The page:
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Update Volume 2020/7 Regulations of the People’s Republic of China (PRC) on the prevention and control of Marine Pollution from ships

Published on 24 march 2020

We refer to the article issued on 15 June 2015 on China Spill Response Contract about the prevention and control of marine pollution from ships and the requirement that owners/operators of:

(a) any ship carrying polluting and hazardous cargoes in bulk; or 
(b) any other ship above 10,000 GT

enter into a pollution clean-up contract with a Ship Pollution Response Organisation (SPRO) before the ship enters a PRC port.

Members are informed that the PRC Maritime Safety Agency (MSA) recently published new measures of administration on agreement for Ship Pollution Response Regime which came into effect on 1 March 2020.

In conjunction with the new measures, the MSA has also published a directory of hazardous bulk liquid cargo apt to cause pollution (the ‘directory’) for which oil booms need to be deployed during cargo operations or an agreement with an SPRO needs to be concluded.

As can be seen from the updated SPRO table (appendix A), there is no material change to the SPRO requirements. As a result, however, owners and members will note that from 1 March 2020, you will not need SPRO agreements for any of the following:

  • any ship under 10,000 GT either in ballast or carrying a liquid cargo in bulk not listed in the directory;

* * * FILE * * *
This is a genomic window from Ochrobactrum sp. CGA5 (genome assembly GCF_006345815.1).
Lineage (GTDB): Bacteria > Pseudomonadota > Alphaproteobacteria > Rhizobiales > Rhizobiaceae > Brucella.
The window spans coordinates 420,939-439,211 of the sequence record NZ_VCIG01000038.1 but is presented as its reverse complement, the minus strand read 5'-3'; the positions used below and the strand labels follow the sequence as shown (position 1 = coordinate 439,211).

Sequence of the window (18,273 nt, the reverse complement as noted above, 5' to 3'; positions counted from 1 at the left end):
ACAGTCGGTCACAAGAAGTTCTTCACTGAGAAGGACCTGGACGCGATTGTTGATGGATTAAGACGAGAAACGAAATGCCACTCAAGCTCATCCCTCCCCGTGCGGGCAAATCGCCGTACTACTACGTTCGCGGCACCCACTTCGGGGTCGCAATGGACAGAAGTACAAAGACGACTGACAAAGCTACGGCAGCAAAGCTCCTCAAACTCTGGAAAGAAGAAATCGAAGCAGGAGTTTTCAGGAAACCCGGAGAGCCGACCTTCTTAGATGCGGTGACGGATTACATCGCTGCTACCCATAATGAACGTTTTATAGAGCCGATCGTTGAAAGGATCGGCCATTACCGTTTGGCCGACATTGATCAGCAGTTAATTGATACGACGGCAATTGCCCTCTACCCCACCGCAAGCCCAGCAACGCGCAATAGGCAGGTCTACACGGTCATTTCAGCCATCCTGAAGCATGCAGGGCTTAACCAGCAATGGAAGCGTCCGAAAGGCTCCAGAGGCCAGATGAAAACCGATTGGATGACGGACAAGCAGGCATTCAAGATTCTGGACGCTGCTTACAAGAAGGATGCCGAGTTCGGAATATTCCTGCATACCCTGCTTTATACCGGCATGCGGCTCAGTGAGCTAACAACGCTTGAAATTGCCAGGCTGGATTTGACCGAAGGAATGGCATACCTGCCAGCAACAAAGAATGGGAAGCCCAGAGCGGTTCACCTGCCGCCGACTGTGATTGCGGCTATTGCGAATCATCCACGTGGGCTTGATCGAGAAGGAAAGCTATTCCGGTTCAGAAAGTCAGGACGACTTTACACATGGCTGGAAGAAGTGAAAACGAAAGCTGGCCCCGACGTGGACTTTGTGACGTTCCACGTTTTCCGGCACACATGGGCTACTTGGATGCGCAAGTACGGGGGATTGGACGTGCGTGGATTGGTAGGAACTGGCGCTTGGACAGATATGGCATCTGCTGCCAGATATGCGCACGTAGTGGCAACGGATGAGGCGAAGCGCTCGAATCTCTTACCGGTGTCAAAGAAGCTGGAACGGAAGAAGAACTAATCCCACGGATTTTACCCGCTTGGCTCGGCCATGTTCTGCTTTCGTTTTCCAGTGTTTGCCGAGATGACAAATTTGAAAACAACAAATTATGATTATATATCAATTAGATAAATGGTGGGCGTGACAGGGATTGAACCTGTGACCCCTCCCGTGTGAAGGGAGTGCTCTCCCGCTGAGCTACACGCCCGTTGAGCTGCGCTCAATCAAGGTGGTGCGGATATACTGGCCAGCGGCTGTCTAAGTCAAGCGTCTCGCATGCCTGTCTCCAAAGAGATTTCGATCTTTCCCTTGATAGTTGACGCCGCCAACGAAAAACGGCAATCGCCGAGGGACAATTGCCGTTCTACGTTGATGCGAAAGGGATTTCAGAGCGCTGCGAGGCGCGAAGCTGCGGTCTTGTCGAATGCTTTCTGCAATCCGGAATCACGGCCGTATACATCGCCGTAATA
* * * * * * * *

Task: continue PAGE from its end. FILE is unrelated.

• any ship of any size that is driven by clean fuels and either:
    (i) carrying a liquid cargo not in bulk (even if that liquid is listed in the directory);
    (ii) carrying a liquid in bulk that is not listed in the directory;
    (iii) carrying a non-liquid (ie solid) cargo. 

A copy of the directory is now available (in Chinese) on the China MSA website.

Pursuant to the new measures, the MSA no longer publishes its own recommended SPRO agreement wording and the parties are free to negotiate all terms. The China Diving and Salvage Association (CDSA) established a new committee which will take responsibility for training and assessing the capabilities of SPROs, establishing a central database for information as to SPRO capabilities and negotiating contract terms. 
However, this committee is in its infancy and owners are advised to check with local agents, and the club when looking for a new SPRO for a particular Chinese port.

In 2015 the International Group (IG) published a standard wording for SPRO agreements  and recommends that owners continue to use this wording for new contracts. 
If you are asked to agree to a variation of the attached recommended contract (appendix B) we advise you to contact the NNPC to ensure that this variation does not cause the contract to fall outside the scope of cover.

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